It can sometimes be hard to tell the difference between a narcissist ‘guru’ and a non-narcissist ‘guru’ because that kind of position confers the sort of power which can go to anyone’s head and make them act out narcissistically. Sometimes they become that way because they get idealised and idolised, and it may take them awhile to get grounded again.

              We can all get a bit elitist at times, humans like to be part of groups, and groups tend to compare themselves to other groups with a we’re better than the other group bias. There is a human impulse to judge, this is natural and is there to help us distinguish the difference between what is potable and what is poison, however like with all skills it can get used for many other things, such as creating the impression that something is better because something else is deemed worse. And most of us want the best if given the choice, and like to think we’ve chosen well. Once we’ve committed to a choice, a group, then we may find that we put others down in an effort to maintain our sense of being in the best group.

              It’s similar to brand loyalty. If you say to people all toothpastes are the same, you’ll get people arguing that this is not true and their favourite brand is the best, and they will most probably list what’s wrong with the other brands while telling you what’s right with their brand. The fact that many of the different brands are often made by the same company in the same factory won’t make a difference to brand loyalty. And brands encourage consumers to be elitist.

              Evans sounds like she’s following one of those business models for (world domination) successfully promoting a brand. I would hazard a guess that she wants to be in the big league (the next Brene Brown) as quickly as possible and NPD is her ticket to get there as it is a hot trending topic – and rule #whatever of a good business plan is to get on the bandwagon and set your sights on the reins. So, she’s now in the phase where she (isolates herself) makes herself stand out from (rivals) others in the same field by being exclusive – and this is being done by (burning bridges) labeling all other groups as not as good as hers.

              Maybe her system is brilliant. I have no idea, and have no intention of trying it out. That kind of thing makes me react rather irrationally, I’ve tried too many of those kinds of systems before and I tend to run away hastily in the opposite direction when I come across one these days.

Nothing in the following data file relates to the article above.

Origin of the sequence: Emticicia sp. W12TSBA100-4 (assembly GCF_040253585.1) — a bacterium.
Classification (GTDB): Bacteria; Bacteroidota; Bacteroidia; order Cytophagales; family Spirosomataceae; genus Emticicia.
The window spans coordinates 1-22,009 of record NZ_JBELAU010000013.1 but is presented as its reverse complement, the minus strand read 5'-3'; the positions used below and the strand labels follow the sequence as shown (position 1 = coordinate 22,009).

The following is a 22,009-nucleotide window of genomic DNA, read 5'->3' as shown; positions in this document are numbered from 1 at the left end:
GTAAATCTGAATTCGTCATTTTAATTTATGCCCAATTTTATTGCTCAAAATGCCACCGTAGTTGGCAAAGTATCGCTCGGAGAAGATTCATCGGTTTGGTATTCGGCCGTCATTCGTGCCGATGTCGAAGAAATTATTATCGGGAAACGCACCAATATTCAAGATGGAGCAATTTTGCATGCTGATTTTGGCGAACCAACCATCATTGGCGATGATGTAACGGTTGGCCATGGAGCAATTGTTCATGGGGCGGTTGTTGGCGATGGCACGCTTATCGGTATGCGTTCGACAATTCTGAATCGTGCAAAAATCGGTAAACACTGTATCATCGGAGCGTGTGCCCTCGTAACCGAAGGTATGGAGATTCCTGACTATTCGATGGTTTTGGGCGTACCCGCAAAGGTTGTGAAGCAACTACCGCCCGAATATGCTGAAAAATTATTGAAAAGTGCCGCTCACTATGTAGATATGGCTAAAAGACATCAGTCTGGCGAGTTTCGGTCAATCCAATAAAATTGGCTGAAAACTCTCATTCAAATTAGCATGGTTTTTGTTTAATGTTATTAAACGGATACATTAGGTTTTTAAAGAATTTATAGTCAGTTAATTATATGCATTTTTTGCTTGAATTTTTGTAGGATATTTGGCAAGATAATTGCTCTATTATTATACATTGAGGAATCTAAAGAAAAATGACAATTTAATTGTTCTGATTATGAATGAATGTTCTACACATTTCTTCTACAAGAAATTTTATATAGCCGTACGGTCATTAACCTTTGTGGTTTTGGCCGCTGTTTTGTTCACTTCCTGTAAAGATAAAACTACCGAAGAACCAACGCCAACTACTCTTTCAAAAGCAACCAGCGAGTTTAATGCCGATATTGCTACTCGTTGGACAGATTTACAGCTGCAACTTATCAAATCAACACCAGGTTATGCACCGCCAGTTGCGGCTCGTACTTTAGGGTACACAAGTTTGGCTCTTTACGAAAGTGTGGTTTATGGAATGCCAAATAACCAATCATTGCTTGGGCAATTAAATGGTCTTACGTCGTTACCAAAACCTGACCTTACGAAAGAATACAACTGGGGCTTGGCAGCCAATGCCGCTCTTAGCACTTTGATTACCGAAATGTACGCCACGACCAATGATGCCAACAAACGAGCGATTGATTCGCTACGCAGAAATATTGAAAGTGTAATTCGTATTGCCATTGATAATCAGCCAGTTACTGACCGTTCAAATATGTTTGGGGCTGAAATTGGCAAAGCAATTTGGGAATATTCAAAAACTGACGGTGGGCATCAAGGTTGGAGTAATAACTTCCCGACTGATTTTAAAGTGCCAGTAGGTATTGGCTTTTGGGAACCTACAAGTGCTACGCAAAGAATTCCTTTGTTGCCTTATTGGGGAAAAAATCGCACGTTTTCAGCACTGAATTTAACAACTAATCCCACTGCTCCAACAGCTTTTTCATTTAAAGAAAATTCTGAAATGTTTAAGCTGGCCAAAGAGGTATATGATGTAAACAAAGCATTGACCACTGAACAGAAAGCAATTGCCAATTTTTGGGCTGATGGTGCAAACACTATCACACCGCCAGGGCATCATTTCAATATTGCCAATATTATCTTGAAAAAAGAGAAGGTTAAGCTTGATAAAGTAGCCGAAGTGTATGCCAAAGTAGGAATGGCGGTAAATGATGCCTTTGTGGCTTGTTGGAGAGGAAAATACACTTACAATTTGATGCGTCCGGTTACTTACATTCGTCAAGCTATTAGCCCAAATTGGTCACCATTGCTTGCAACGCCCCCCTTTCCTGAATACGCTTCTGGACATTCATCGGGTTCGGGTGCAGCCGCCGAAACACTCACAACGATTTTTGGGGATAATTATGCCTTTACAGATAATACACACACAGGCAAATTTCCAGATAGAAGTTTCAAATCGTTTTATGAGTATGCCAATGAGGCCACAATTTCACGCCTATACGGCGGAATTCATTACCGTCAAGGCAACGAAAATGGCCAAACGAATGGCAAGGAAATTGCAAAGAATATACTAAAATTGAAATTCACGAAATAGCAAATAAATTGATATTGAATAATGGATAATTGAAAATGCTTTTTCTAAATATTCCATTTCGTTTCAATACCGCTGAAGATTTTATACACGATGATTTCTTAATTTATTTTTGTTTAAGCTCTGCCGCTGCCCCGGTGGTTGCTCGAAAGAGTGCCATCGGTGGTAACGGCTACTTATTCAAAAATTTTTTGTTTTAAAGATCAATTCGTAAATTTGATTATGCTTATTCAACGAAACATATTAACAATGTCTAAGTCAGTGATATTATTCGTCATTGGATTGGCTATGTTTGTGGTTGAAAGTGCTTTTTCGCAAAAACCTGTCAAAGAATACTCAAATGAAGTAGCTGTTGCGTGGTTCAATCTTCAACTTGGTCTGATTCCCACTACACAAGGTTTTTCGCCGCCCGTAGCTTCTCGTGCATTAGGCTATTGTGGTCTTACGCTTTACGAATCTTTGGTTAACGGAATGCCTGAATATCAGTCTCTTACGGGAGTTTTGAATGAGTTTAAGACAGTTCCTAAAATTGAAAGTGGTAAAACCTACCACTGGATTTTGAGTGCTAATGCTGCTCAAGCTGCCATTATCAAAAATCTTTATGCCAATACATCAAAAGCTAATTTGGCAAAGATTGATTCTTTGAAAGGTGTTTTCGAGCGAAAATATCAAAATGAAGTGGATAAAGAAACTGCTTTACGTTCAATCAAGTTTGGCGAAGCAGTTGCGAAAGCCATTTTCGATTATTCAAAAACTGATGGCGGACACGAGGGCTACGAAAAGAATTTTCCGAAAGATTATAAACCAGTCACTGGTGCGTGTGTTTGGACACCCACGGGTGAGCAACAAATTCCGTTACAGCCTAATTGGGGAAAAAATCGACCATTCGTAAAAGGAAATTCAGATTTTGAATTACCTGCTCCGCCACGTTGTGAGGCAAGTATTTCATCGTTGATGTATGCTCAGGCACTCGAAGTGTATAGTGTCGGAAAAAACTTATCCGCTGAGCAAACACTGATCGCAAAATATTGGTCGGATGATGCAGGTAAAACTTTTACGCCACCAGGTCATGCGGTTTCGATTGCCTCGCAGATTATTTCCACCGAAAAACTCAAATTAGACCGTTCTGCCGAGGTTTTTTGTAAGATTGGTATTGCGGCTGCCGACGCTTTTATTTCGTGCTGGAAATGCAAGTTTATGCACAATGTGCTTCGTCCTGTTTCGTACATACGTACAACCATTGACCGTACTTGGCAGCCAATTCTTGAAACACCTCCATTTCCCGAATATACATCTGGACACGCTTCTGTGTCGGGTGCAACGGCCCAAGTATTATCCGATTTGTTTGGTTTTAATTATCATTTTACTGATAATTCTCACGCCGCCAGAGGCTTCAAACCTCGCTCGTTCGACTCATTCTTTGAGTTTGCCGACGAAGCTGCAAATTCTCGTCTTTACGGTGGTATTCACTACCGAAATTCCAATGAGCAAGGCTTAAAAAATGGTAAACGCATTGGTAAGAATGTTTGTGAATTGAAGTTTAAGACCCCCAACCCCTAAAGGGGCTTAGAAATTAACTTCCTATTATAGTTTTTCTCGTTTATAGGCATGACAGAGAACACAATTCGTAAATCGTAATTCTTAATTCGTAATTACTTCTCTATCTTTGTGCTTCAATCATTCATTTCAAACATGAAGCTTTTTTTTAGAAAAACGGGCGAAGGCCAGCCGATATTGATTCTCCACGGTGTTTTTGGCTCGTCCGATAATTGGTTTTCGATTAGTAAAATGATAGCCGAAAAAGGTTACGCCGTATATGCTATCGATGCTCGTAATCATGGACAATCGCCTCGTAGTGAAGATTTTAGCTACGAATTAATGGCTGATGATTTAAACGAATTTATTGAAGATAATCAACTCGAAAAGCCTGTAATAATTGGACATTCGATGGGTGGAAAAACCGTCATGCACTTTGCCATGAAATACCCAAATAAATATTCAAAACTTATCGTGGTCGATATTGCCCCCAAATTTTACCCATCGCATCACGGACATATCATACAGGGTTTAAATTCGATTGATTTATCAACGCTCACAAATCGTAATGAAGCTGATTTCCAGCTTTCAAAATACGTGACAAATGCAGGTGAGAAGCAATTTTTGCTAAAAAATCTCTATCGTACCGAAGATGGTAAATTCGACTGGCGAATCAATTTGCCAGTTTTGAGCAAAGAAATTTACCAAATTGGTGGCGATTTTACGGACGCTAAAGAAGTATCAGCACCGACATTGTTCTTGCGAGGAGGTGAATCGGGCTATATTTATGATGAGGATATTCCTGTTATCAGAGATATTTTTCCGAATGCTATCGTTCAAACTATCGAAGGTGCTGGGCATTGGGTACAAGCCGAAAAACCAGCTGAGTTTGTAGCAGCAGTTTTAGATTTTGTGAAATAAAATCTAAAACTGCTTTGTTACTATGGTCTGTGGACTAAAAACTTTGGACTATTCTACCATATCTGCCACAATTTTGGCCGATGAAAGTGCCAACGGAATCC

And the comment she made on my blog was a very narcissistic thing to do. My guess is she had an assistant use your Narcwriters page to find bloggers who write about NPD, and then plop a link to her site in the comment section of their blogs. She should have included the blog etiquette guide in her studies of how to promote her brand online.

              But hey, she’s human and so are we and… so it goes.

              It would be lovely to unite groups and create one large community network, and maybe it can be done, but history shows that those sort of endeavours can be tricky, especially when ‘leaders’ of groups like their position and don’t want to share it, even if it would be for the benefit of everyone.

              What you do with The Narcissistic Continuum stands out, and always will. It’s a beacon, and a haven. Keep shining your light. πŸ™‚

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              1. The narcissist in me just has to ask, did you have a bad experience with a teacher? There have been numerous occasions where you’ve mentioned that narcissists tend to be teachers, and your reasoning is perfectly logical, I agree with it, but I kind of feel like there are more who teach for “good” reasons rather than just personal gain or to gain troops to jump on their agenda train (not that there aren’t some of those, with good intentions or otherwise). I just think there are many other professions where one would find a narcissist and I’m truly curious to know why you use teachers as a reference point? I would think celebrities, attorneys, and any kind of activist are professions where one would find more narcissists than in teaching. And, yes, I’m sure you are not surprised by my predictable nosing into your comment thread or my one track reaction, but my selfish compulsion won out yet again, so…